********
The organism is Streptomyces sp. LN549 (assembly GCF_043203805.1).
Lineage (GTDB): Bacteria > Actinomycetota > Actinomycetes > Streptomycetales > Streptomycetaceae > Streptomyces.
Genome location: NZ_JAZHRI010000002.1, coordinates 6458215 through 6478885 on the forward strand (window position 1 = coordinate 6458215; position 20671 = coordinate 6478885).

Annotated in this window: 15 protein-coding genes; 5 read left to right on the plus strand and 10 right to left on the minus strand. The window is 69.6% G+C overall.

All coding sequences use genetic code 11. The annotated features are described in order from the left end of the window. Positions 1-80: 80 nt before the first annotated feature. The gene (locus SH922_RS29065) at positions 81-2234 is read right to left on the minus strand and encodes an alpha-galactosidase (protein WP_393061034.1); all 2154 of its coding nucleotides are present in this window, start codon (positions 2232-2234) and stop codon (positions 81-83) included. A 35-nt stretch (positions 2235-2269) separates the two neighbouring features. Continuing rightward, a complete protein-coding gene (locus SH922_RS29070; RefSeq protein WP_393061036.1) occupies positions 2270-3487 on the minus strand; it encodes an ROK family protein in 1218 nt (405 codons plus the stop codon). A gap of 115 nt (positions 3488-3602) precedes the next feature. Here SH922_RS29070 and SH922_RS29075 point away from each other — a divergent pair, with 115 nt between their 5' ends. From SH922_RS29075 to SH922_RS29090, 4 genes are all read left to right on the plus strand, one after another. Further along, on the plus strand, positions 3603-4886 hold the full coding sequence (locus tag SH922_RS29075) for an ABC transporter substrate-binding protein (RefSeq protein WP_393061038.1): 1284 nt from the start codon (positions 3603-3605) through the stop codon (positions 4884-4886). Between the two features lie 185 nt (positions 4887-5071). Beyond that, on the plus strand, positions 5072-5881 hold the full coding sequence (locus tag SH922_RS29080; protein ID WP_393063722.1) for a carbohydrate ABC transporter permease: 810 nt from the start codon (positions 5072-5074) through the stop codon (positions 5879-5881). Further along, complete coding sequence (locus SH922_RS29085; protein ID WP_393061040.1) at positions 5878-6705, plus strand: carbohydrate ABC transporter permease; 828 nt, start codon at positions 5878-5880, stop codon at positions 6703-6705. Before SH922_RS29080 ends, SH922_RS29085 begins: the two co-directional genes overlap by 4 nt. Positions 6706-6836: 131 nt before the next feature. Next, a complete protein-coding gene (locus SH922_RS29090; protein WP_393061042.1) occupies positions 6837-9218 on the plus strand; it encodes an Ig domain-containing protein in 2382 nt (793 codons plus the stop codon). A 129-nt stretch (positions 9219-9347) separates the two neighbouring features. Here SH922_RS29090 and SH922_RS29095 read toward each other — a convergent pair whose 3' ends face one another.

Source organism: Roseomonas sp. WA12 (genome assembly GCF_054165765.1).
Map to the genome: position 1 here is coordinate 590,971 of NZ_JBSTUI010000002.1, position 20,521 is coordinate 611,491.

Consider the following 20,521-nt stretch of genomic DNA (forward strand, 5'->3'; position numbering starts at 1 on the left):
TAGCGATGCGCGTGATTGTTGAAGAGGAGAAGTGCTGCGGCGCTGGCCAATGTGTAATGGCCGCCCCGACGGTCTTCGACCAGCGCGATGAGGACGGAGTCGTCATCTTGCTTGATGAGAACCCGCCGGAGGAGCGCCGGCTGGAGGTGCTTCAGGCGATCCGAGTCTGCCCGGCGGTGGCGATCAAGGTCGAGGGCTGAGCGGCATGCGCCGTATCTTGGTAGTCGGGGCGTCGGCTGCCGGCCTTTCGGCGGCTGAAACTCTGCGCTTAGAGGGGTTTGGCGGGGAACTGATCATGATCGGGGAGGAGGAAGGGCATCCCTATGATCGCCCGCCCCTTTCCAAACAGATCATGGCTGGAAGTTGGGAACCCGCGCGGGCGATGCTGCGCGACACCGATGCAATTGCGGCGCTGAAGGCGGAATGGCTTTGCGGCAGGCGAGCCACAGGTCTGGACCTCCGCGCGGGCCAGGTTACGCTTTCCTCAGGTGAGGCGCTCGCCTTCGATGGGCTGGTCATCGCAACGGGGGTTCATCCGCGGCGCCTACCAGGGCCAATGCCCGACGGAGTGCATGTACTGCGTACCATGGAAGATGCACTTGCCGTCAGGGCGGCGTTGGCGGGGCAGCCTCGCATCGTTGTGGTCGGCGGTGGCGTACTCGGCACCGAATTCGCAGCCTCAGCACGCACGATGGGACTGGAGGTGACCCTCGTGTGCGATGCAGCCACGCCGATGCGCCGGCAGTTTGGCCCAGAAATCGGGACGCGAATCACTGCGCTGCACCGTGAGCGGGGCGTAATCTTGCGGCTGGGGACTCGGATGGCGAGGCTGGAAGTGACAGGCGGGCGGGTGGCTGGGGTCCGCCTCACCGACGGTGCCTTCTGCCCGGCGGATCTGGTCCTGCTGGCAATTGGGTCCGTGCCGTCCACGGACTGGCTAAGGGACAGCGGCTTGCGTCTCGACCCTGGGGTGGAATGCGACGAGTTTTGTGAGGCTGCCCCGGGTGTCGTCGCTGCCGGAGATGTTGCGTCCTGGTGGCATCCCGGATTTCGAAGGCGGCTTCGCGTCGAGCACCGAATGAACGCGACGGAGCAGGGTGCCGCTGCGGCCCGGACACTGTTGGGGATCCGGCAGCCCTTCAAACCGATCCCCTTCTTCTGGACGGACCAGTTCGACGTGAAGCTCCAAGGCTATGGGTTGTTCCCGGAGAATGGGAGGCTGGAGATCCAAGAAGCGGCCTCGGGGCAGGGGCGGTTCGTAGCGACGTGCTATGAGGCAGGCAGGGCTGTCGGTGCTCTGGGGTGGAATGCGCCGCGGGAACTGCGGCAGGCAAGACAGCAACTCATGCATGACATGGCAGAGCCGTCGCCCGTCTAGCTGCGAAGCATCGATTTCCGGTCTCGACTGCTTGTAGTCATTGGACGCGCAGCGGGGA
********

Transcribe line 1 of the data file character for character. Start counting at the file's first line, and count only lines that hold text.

The organism is Streptomyces sp. LN549 (assembly GCF_043203805.1).